The step-sister of Anne Frank — the teenage diarist whose 1945 death at the hands of the Nazis made her a martyr and exemplar of Jewish suffering during the Holocaust — will speak at P.S. 89 tomorrow (Wednesday, October 5) evening. Eva Schloss was born in the same year as Anne Frank and was her childhood friend in Amsterdam in the early years of World War Two. (She became Frank’s stepsister several years after the latter’s death, when her mother married Frank’s father, Otto.)
Ms. Schloss will host an evening presentation about her experiences. In addition to reflecting on her relationship with Anne Frank and memories of her, Ms. Schloss will also provide an insider’s account of the interesting story of how the diary came to be published. In honor of the occasion, several Holocaust survivors have been invited to attend and bear witness to the lasting meaning of one of the best-known, first-hand accounts of persecution and enforced confinement during World War Two.
In 1938, as many Jewish families fled the German invasion of Austria, among the refugees was eight-year old Eva Geiringer, who (with her mother, brother, and father) moved first to Belgium, and then to Holland, where one of her neighbors was a German Jewish girl of the same age.
The two girls became friends and playmates (though, as Eva would say many years later, the girl was “much more grown-up and mature than me”). They passed the time by skipping, playing hopscotch and marbles, and drinking lemonade that the girls’ mothers prepared. After the Germans overran Holland, both families went into hiding. Both were eventually betrayed by informers and deported to Auschwitz.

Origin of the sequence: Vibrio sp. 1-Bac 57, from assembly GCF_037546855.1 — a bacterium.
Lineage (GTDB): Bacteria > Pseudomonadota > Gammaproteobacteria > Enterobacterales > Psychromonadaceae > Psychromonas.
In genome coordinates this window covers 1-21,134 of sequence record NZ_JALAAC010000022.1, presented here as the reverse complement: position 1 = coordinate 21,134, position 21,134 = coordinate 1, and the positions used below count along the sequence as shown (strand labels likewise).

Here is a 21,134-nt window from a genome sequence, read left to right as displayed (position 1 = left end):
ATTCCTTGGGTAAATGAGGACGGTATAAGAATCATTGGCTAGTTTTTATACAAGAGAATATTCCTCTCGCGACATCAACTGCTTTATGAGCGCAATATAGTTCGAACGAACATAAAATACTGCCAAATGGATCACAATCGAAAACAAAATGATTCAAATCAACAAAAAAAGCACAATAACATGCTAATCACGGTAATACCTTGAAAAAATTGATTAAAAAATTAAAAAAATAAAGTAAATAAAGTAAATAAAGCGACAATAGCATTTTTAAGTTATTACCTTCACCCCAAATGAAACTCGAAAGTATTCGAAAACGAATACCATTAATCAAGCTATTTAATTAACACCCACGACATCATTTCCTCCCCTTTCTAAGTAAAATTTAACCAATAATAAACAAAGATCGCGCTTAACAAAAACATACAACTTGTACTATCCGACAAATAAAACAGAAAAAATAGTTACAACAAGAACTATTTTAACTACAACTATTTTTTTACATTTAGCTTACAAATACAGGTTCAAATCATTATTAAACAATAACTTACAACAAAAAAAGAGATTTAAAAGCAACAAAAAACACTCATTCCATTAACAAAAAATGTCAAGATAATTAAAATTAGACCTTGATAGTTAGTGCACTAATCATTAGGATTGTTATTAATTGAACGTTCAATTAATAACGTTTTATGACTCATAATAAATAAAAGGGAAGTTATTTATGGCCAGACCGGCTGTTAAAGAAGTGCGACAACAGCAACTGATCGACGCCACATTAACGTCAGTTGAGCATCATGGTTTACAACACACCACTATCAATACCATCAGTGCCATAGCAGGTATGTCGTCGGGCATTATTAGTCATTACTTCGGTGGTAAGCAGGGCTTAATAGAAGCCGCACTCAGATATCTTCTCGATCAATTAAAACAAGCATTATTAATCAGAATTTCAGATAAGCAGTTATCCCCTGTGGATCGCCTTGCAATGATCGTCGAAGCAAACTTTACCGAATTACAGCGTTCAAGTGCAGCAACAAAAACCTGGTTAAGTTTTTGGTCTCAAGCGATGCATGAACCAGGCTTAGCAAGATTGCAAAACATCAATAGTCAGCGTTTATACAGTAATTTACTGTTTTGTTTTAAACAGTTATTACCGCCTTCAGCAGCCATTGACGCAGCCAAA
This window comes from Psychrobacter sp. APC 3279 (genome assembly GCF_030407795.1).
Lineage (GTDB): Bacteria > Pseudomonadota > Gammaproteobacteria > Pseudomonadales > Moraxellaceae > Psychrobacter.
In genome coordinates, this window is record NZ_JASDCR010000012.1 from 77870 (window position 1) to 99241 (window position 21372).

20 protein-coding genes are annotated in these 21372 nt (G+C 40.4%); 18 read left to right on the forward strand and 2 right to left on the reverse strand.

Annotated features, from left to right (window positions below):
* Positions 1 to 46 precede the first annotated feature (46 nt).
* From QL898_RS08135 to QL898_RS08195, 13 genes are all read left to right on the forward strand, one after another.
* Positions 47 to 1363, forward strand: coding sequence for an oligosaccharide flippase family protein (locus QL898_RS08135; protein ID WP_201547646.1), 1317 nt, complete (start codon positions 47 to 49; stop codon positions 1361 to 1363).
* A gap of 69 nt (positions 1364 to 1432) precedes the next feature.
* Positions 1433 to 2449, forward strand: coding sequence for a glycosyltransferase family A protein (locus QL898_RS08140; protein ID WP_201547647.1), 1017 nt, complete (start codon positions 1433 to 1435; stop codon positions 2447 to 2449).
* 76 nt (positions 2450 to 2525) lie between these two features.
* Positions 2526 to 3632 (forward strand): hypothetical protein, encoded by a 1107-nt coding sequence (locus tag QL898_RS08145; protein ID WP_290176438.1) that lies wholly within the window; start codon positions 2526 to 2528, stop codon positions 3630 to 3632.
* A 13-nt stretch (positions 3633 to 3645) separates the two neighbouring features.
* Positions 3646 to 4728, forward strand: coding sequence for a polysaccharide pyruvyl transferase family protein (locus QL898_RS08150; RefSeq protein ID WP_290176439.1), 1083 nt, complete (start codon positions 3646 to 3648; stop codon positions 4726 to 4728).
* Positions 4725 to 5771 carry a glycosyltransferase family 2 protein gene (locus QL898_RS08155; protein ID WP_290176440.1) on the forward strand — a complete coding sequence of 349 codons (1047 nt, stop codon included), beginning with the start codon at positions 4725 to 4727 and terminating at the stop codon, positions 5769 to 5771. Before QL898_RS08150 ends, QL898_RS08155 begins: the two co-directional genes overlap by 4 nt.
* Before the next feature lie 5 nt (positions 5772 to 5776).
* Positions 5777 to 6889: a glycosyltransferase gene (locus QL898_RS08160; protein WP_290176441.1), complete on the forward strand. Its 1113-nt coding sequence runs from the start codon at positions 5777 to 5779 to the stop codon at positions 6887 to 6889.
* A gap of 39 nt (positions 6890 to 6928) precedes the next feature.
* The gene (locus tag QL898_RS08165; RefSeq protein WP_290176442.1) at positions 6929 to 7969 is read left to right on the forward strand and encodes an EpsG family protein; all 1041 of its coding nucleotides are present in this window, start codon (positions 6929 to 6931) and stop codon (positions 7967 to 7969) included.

Ms. Schloss survived her concentration camp ordeal and made her way to England, where she married Zvi Schloss and raised three daughters, worked as a studio photographer and ran an antiques shop. Her friend and stepsister, Anne, did not survive Auschwitz, but kept a diary that did. It became one of the most recognizable accounts of the Holocaust, and is now taught in schools all over the world.
Since 1985, Eva Schloss has devoted herself to Holocaust education and global peace. She has recounted her wartime experiences at more than 1,000 speaking engagements, written two books and has had a play written about her life. In 1999, Eva signed the Anne Frank Peace Declaration along with United Nations Secretary General Kofi Annan and the niece of Raul Wallenberg, a legendary figure who rescued thousands of Jews in Budapest.
Wednesday’s event, “A Historic Evening with Anne Frank’s Stepsister,” is sponsored by the Chabad of Battery Park City, and will begin at 7:30 pm at P.S. 89 (201 Warren Street, at the corner of West Street). Ticket prices are $36 in advance, $45 at the door and $18 for students. A VIP package featuring a private reception with Ms. Schloss prior to the event is also available. To reserve a seat, click here